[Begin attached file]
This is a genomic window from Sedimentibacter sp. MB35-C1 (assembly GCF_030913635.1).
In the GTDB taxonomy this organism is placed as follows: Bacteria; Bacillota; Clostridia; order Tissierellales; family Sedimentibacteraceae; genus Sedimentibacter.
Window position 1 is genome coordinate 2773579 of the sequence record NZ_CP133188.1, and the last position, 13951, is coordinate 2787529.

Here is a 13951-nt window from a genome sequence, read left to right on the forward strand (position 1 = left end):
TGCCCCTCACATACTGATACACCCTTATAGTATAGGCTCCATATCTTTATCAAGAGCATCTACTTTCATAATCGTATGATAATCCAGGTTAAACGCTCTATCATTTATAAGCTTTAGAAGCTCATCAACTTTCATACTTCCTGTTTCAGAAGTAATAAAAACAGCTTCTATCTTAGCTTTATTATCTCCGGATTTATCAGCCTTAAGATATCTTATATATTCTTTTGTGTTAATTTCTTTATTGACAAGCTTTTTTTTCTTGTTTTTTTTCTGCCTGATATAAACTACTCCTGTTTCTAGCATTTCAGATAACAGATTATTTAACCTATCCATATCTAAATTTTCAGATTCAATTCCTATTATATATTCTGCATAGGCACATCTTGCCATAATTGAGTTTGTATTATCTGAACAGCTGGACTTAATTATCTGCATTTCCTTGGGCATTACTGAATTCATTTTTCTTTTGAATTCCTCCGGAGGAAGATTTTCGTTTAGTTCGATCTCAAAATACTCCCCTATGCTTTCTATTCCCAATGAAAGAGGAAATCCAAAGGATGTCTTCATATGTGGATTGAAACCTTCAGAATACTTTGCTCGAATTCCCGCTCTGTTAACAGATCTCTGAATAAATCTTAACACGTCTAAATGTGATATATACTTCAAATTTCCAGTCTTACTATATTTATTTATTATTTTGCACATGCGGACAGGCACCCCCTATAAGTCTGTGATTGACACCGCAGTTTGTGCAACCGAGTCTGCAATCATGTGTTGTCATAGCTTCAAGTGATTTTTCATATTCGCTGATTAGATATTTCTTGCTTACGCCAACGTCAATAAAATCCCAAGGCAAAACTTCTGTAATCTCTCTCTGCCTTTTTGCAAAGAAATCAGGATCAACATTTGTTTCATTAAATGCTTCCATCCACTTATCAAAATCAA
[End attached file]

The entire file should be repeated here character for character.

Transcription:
This is a genomic window from Sedimentibacter sp. MB35-C1 (assembly GCF_030913635.1).
In the GTDB taxonomy this organism is placed as follows: Bacteria; Bacillota; Clostridia; order Tissierellales; family Sedimentibacteraceae; genus Sedimentibacter.
Window position 1 is genome coordinate 2773579 of the sequence record NZ_CP133188.1, and the last position, 13951, is coordinate 2787529.

Here is a 13951-nt window from a genome sequence, read left to right on the forward strand (position 1 = left end):
TGCCCCTCACATACTGATACACCCTTATAGTATAGGCTCCATATCTTTATCAAGAGCATCTACTTTCATAATCGTATGATAATCCAGGTTAAACGCTCTATCATTTATAAGCTTTAGAAGCTCATCAACTTTCATACTTCCTGTTTCAGAAGTAATAAAAACAGCTTCTATCTTAGCTTTATTATCTCCGGATTTATCAGCCTTAAGATATCTTATATATTCTTTTGTGTTAATTTCTTTATTGACAAGCTTTTTTTTCTTGTTTTTTTTCTGCCTGATATAAACTACTCCTGTTTCTAGCATTTCAGATAACAGATTATTTAACCTATCCATATCTAAATTTTCAGATTCAATTCCTATTATATATTCTGCATAGGCACATCTTGCCATAATTGAGTTTGTATTATCTGAACAGCTGGACTTAATTATCTGCATTTCCTTGGGCATTACTGAATTCATTTTTCTTTTGAATTCCTCCGGAGGAAGATTTTCGTTTAGTTCGATCTCAAAATACTCCCCTATGCTTTCTATTCCCAATGAAAGAGGAAATCCAAAGGATGTCTTCATATGTGGATTGAAACCTTCAGAATACTTTGCTCGAATTCCCGCTCTGTTAACAGATCTCTGAATAAATCTTAACACGTCTAAATGTGATATATACTTCAAATTTCCAGTCTTACTATATTTATTTATTATTTTGCACATGCGGACAGGCACCCCCTATAAGTCTGTGATTGACACCGCAGTTTGTGCAACCGAGTCTGCAATCATGTGTTGTCATAGCTTCAAGTGATTTTTCATATTCGCTGATTAGATATTTCTTGCTTACGCCAACGTCAATAAAATCCCAAGGCAAAACTTCTGTAATCTCTCTCTGCCTTTTTGCAAAGAAATCAGGATCAACATTTGTTTCATTAAATGCTTCCATCCACTTATCAAAATCAA